and that might make you obsolete, that means this whole system
needs a revision. that means, we have to ask ourselves daily

are you are doing your homework?

homebois, we don’t write enough love poems to
ourselves. spell out our soft syllables unapologetically, letting
the ferocity in us extend us a strength beyond stiff jaw and cold silence,
the stuff of abandoned buildings.

let us unfold the photos with us dipped in lace and dresses and laugh.
let the most tender cipher surround us not be our mother’s tears for the loss
of a daughter.

let us hold our breaths for the sakia gunns and the fong lee’s, as it
could easily be our sweat on this sidewalk.
let us adore the swiftness of kisses in moonlight rather than the
pummeling cusses of strangers scared of difference.
let the tensile ace bandage be a testament across this chest, waving like prophets
of a gender war.

let every poor black brown and yellow butch see her way into
a paintbrush, a camera, an uprock, a computer, and not into the hips of
hand grenades chucked on someone else’s homeland.
to every person who squirms in the bathrooms, classrooms, and on stages
next to me, let them know that this moment is a clue of your queerness.
let them know my titas are at casinos burning this American dream away too

let them know my kuyas christen their kid’s foreheads and give me daps with the same hands.
let them know that each time they make fun of us, they could be in a feather boa,
singing prince, showing their wives some force that will drive them toward and not away.
let their children run up and down the city  as the confident queer kids, who get
scholarships to college for a GSA or for promoting safety at school,
you being the backward parent they divulge to teachers they are ashamed of.

let me not reveal my monster each time I hear “I’ll fuck you straight.”
let my fingers not be readied trigger, grabbing sharp objects for stabbing back,
to turn them into the  bloodiest meat they make of me
with their pyramid of power.

let me walk away without harm, disbanding my razor-edge
that could cut their lifelines, slice steel song into their temples,
shear off their pride as soon as they start to unzip their pants.

let us know we can do this
and make it clear:
we choose not to.

universe, if we can make ourselves harder than bone,  harder than stone,
           make us a legacy that is beyond all this.


A 2009 Campus Pride Hot List artist, 2013 Trans Justice Funding Project Panelist, and 2013 Trans 100 Honoree, Kay Ulanday Barrett is a poet, performer, educator, and martial artist navigating life as a disabled pin@y amerikan transgender queer in the U.S. with struggle, resistance, and laughter. Please see his online swerve at: kaybarrett.net and on twitter @kulandaybarrett.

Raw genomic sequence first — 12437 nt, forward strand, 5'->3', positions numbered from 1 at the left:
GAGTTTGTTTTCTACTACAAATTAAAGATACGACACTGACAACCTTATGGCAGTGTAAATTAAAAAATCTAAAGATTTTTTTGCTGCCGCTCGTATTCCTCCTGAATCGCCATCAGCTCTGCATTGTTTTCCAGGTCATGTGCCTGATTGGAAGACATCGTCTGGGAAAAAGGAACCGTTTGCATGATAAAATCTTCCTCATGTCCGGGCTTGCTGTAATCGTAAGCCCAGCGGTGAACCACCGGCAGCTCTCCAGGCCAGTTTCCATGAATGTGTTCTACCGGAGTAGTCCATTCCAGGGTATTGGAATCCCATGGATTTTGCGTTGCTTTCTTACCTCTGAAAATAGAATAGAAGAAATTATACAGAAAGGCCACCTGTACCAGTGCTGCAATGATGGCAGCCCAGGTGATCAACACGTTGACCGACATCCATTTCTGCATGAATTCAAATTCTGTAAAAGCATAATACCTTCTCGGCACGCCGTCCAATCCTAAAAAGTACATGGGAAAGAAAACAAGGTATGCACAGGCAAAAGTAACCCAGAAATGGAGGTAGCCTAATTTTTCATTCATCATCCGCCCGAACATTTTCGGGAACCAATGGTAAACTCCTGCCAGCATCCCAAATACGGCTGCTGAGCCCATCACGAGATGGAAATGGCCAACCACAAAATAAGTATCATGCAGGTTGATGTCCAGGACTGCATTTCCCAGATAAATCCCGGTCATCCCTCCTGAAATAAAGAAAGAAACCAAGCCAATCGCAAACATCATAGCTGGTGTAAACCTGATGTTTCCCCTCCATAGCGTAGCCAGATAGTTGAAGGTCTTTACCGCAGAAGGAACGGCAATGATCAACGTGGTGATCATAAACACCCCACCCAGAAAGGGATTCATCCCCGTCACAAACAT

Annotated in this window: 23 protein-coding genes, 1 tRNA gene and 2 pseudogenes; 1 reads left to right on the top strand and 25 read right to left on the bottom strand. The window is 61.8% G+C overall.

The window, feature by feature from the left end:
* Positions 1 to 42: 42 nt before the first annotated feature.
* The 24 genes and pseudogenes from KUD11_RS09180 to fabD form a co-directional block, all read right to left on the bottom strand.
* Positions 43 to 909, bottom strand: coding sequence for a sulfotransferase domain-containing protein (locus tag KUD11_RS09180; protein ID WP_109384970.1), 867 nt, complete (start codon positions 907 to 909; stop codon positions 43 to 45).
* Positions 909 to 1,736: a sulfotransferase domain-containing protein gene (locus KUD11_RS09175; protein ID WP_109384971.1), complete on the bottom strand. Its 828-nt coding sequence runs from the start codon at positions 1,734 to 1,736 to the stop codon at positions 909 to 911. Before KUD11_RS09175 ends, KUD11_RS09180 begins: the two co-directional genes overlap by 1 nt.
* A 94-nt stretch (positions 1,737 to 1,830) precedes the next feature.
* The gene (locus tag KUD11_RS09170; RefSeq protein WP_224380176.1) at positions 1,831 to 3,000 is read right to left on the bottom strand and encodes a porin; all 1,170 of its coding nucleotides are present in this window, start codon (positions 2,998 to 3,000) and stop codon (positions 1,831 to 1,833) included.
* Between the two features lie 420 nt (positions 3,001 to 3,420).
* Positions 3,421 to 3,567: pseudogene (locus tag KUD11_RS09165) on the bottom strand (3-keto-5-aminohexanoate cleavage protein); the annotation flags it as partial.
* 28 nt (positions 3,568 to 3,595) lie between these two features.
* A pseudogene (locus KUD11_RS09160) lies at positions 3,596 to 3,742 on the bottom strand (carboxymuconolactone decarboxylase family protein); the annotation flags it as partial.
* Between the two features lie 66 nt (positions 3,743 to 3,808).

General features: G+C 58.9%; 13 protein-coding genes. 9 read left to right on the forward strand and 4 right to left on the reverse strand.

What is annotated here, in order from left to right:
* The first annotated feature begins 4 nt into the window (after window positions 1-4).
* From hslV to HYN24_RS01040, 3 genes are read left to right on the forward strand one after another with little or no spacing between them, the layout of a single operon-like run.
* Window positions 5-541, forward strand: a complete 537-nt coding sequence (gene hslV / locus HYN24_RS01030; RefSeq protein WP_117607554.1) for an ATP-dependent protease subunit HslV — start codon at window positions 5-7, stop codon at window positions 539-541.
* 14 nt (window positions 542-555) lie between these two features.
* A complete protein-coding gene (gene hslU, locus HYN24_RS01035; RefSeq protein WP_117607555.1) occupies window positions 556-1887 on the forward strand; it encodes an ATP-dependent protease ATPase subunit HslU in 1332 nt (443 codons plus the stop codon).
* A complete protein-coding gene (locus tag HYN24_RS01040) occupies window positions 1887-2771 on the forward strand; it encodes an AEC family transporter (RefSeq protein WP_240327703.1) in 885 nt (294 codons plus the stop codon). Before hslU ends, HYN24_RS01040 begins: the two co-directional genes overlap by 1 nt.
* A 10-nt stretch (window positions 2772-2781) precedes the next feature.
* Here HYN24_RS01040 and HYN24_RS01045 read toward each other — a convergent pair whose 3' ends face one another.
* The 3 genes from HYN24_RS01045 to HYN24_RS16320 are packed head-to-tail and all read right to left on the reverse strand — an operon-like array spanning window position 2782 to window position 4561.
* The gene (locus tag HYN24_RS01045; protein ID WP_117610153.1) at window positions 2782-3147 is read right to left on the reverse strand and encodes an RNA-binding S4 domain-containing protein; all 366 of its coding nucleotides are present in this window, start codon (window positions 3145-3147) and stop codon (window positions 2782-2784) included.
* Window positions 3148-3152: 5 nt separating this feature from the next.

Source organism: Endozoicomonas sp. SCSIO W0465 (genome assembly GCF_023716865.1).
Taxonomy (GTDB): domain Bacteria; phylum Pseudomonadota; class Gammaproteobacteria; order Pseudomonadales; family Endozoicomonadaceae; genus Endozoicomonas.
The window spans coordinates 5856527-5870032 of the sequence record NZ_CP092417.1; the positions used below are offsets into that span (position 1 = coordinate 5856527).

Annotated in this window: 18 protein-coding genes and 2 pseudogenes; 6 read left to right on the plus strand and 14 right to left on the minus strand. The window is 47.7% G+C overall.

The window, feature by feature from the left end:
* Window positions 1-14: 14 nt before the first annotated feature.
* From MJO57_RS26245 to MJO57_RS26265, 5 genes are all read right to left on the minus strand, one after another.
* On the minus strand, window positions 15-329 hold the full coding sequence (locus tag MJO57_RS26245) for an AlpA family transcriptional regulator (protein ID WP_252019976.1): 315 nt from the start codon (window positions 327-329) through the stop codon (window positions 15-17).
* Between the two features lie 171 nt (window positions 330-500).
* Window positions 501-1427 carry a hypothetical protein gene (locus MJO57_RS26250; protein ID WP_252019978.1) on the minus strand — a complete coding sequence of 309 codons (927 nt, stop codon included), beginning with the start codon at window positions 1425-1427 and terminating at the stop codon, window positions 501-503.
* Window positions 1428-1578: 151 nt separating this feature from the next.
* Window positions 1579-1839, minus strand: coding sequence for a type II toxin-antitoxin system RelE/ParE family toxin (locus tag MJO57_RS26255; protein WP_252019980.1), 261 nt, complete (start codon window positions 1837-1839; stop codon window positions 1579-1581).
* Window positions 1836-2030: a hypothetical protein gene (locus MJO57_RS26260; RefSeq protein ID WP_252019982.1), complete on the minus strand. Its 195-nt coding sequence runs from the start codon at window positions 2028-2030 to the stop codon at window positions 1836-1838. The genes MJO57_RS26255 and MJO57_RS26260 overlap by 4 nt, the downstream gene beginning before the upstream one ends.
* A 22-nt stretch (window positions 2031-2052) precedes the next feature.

This poem is for my QTPOC homebois.
Every one of you.
We’ve got to protect each other.
We’ve got to undo the bullshit in ourselves.
We’ve got to stop competing.
We’ve got to undo our bullshit
And uplift our brilliance.

(via fuckyeahlgbtqartists)

Friday, July the 18th of 2014.
theskaldspeaks:

sourcedumal:

christel-thoughts:

fyahblaze:

blackfeminism:

ourtimeorg:

If you don’t know who Johnnie Tillmon was, look her up.

Welfare is a Women’s Issue (1972) by Johnnie Tillmon
I’m a woman. I’m a black woman. I’m a poor woman. I’m a fat woman. I’m a middle-aged woman. And I’m on welfare.
In this country, if you’re any one of those things you count less as a human being. If you’re all those things, you don’t count at all. Except as a statistic.
I am 45 years old. I have raised six children. There are millions of statistics like me. Some on welfare. Some not. And some, really poor, who don’t even know they’re entitled to welfare. Not all of them are black. Not at all. In fact, the majority-about two-thirds-of all the poor families in the country are white.
Welfare’s like a traffic accident. It can happen to anybody, but especially it happens to women.
And that’s why welfare is a women’s issue. For a lot of middle-class women in this country, Women’s Liberation is a matter of concern. For women on welfare it’s a matter of survival.
Survival. That’s why we had to go on welfare. And that’s why we can’t get off welfare now. Not us women. Not until we do something about liberating poor women in this country.
Because up until now we’ve been raised to expect to work, all our lives, for nothing. Because we are the worst educated, the least-skilled, and the lowest-paid people there are. Because we have to be almost totally responsible for our children. Because we are regarded by everybody as dependents. That’s why we are on welfare. And that’s why we stay on it.
Welfare is the most prejudiced institution in this country, even more than marriage, which it tries to imitate. Let me explain that a little.
Ninety-nine percent of welfare families are headed by women. There is no man around. In half the states there can’t be men around because A.F.D.C. (Aid to Families With Dependent Children) says if there is an “able-bodied” man around, then you can’t be on welfare. If the kids are going to eat, and the man can’t get a job, then he’s got to go.
Welfare is like a super-sexist marriage. You trade in a man for the man. But you can’t divorce him if he treats you bad. He can divorce you, of course, cut you off anytime he wants. But in that case, he keeps the kids, not you.The man runs everything. In ordinary marriage, sex is supposed to be for your husband. On A.F.D.C., you’re not supposed to have any sex at all. You give up control of your own body. It’s a condition of aid. You may even have to agree to get your tubes tied so you can never have more children just to avoid being cut off welfare.